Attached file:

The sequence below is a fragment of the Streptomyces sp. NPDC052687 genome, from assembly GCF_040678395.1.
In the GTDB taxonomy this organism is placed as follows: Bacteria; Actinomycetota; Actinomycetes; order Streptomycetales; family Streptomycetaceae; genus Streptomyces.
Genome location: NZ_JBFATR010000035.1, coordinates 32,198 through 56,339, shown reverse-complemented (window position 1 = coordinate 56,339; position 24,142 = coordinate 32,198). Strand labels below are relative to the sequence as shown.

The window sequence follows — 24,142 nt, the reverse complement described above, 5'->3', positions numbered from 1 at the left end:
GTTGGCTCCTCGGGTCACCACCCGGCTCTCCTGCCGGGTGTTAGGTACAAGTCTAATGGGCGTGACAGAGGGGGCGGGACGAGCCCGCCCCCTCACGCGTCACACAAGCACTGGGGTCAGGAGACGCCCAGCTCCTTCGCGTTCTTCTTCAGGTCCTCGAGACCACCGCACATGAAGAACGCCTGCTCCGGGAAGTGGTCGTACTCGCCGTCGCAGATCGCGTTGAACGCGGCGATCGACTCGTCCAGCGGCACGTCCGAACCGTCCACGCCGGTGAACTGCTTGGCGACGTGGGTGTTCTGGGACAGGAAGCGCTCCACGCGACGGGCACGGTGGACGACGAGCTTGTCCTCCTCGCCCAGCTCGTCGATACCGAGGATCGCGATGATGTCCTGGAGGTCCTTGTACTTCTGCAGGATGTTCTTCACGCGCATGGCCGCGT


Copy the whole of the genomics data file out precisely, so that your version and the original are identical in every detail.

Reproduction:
The sequence below is a fragment of the Streptomyces sp. NPDC052687 genome, from assembly GCF_040678395.1.
In the GTDB taxonomy this organism is placed as follows: Bacteria; Actinomycetota; Actinomycetes; order Streptomycetales; family Streptomycetaceae; genus Streptomyces.
Genome location: NZ_JBFATR010000035.1, coordinates 32,198 through 56,339, shown reverse-complemented (window position 1 = coordinate 56,339; position 24,142 = coordinate 32,198). Strand labels below are relative to the sequence as shown.

The window sequence follows — 24,142 nt, the reverse complement described above, 5'->3', positions numbered from 1 at the left end:
GTTGGCTCCTCGGGTCACCACCCGGCTCTCCTGCCGGGTGTTAGGTACAAGTCTAATGGGCGTGACAGAGGGGGCGGGACGAGCCCGCCCCCTCACGCGTCACACAAGCACTGGGGTCAGGAGACGCCCAGCTCCTTCGCGTTCTTCTTCAGGTCCTCGAGACCACCGCACATGAAGAACGCCTGCTCCGGGAAGTGGTCGTACTCGCCGTCGCAGATCGCGTTGAACGCGGCGATCGACTCGTCCAGCGGCACGTCCGAACCGTCCACGCCGGTGAACTGCTTGGCGACGTGGGTGTTCTGGGACAGGAAGCGCTCCACGCGACGGGCACGGTGGACGACGAGCTTGTCCTCCTCGCCCAGCTCGTCGATACCGAGGATCGCGATGATGTCCTGGAGGTCCTTGTACTTCTGCAGGATGTTCTTCACGCGCATGGCCGCGT